Brandon Drury is expected to open the 2017 season as the starting second baseman for the Arizona Diamondbacks. Can he handle the new job?
The 2016 season was a big mess for the Arizona Diamondbacks. A lot went wrong and looked even worse because of the promise the season had at the onset. The Zack Greinke signing may hold back the franchise for a few seasons, the Shelby Miller trade was a disgrace and star center fielder A.J. Pollock hardly saw any action due to an injury in Spring Training. One positive takeaway was how well many of their younger position players performed, including Brandon Drury.
Thanks to Drury’s performance in 2016, he should see more action in 2017. According to the team’s depth chart, he is the Diamondbacks’ starting second baseman. Is this something he can handle?
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On one hand, it would be great if the Diamondbacks could turn Drury into a utility player. On the other, they need him in the lineup every day. Second base is the only spot open at this time due to the departure of Jean Segura. He should still see time at other spots, but on Opening Day second base is where Drury will get his start. Is this the best place for him or would the Diamondbacks be better off rotating him through?
Unfortunately, Drury lacks the defensive skills needed to really be effective as a utility man. No matter where he has lined up defensively, the result has not been pretty.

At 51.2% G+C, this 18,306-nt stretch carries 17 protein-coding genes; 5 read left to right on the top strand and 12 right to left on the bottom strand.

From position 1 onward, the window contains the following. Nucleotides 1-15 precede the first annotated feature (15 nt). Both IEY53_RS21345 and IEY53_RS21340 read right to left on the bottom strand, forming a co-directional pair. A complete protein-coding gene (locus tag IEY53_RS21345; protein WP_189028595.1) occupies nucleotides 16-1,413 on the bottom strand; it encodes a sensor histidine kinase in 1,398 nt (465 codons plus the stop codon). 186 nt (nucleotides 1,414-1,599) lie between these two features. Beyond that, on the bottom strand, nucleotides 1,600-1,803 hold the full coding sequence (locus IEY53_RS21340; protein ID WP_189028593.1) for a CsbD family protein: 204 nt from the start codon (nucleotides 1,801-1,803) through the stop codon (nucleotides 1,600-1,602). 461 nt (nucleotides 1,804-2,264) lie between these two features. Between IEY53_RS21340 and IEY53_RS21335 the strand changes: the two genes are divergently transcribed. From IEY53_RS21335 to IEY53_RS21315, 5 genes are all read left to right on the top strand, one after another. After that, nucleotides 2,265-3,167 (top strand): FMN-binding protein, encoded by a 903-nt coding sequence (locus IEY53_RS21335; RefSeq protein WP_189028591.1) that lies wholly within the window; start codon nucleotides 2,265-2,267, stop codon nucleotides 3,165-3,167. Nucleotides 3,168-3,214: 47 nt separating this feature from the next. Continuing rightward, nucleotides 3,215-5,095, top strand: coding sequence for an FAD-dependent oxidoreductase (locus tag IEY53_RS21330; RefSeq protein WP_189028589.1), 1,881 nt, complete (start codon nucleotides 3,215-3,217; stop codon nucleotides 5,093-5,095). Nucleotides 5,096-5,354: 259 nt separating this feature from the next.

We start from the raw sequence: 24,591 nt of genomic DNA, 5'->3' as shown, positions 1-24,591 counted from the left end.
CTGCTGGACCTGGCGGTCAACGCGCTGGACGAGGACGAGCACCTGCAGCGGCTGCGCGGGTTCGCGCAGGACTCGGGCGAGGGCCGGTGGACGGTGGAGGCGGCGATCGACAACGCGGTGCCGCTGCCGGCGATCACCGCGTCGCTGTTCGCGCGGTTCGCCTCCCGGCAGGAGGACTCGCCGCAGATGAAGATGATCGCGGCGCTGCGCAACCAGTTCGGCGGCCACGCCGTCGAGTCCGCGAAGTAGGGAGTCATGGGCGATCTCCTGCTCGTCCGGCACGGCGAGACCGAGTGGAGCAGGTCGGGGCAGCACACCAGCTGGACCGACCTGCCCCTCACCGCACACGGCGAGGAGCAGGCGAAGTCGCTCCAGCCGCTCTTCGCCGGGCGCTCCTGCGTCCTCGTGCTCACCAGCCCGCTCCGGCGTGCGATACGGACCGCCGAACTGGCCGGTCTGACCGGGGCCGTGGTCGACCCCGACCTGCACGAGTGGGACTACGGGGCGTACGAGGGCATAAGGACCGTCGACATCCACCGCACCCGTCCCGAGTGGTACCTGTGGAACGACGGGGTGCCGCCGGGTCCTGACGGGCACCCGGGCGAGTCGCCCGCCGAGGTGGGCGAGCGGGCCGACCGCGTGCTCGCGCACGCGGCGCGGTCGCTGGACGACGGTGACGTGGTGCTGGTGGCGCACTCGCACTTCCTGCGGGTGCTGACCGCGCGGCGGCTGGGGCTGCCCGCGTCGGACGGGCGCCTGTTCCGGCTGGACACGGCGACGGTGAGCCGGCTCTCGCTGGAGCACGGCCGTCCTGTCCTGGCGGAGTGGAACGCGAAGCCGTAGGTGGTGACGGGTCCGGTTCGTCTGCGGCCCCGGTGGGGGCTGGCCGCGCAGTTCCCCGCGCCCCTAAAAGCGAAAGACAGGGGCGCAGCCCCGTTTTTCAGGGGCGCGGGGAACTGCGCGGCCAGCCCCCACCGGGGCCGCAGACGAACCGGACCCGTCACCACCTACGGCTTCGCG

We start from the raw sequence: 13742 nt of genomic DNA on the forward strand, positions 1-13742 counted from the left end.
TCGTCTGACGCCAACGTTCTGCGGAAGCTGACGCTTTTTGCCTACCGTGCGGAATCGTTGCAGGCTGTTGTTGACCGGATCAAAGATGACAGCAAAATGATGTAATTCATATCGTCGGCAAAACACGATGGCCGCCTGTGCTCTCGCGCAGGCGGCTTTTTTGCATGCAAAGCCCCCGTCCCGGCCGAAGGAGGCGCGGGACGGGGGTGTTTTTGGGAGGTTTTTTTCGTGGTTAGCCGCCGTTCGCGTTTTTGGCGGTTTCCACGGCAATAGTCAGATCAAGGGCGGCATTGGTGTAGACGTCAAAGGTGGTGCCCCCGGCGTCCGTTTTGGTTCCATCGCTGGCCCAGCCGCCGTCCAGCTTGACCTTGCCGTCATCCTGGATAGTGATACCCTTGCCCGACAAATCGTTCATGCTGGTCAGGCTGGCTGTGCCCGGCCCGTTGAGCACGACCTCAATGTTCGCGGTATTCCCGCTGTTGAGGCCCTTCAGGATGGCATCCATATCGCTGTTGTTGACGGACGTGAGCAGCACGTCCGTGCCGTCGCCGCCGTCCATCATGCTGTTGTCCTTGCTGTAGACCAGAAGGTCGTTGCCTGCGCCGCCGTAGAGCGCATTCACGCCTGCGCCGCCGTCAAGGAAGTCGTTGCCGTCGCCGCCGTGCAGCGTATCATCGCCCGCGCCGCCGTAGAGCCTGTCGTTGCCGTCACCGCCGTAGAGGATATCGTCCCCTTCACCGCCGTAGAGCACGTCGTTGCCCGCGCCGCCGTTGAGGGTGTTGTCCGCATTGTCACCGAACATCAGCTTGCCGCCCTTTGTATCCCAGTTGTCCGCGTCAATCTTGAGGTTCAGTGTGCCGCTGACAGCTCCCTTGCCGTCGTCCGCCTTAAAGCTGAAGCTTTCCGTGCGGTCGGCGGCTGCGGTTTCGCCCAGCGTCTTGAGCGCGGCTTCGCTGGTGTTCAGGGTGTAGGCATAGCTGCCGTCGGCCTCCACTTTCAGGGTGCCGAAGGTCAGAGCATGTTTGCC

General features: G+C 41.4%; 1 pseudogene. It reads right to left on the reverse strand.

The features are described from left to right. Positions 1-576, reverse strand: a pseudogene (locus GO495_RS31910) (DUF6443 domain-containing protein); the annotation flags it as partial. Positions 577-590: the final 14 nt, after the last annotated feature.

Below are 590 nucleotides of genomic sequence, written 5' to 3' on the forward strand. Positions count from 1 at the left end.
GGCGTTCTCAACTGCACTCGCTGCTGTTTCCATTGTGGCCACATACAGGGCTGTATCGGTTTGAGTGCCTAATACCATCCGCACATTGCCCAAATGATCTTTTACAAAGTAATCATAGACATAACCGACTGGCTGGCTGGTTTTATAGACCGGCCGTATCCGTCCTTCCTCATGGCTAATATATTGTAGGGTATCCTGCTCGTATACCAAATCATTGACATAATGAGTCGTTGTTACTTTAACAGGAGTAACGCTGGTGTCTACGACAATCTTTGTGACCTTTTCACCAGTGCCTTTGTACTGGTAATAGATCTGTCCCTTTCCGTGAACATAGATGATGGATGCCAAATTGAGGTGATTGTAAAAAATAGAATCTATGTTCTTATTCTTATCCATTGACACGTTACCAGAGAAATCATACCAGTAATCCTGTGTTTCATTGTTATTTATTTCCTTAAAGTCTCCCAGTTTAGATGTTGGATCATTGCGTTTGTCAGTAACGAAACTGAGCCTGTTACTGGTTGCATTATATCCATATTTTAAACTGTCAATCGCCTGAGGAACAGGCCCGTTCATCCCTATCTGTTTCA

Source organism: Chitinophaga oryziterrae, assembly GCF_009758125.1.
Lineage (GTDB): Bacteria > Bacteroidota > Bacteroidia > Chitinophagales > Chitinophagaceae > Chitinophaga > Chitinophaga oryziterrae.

When it comes to offense there is little to criticize Drury on. He slashed .282/.329/.458 with 16 home runs in 2016. The production was great for a guy who only last year became a top prospect.
Prior to the breakout performance, Drury had toiled in the minor leagues since 2010. He finally earned a permanent spot in the big leagues with last year’s performance at the still very young age of 23. It would appear that the Diamondbacks stumbled upon something very special with him. To keep him confident, they are wisely finding a place to play him.
During Drury’s time in the minor leagues, third base was his primary position. It wasn’t until 2015 when the Diamondbacks saw what they had in Jake Lamb that they decided to put him at second base a little more often. Drury would only receive eight starts at second base last year with the majority of them coming as a corner outfielder and a few others at third base where he has the most professional experience.
Second base is probably the best position for Drury. This isn’t only true because it’s the lone spot the Diamondbacks have available in 2017.
Defensively, Drury has performed the best at second base. His defensive numbers at third base in his minor league career are very poor with the .950 fielding percentage showcasing the lackluster fielding abilities at the hot corner. He’s not much better in left field or right field either. Drury would appear best suited at first base because of this. As we can surmise, that won’t happen with Paul Goldschmidt on the roster.
Everyday second base duties will be a challenge for Drury the same way any player may struggle as the starter in the big leagues manning an unfamiliar position. His bat, though, will lead the way and make up for any potential shortcomings from his glove.
The Diamondbacks aren’t keeping Drury around for his defense or his charming personality. They want him in the lineup because of what he can do at the plate. A little more seasoning and second base should be no sweat.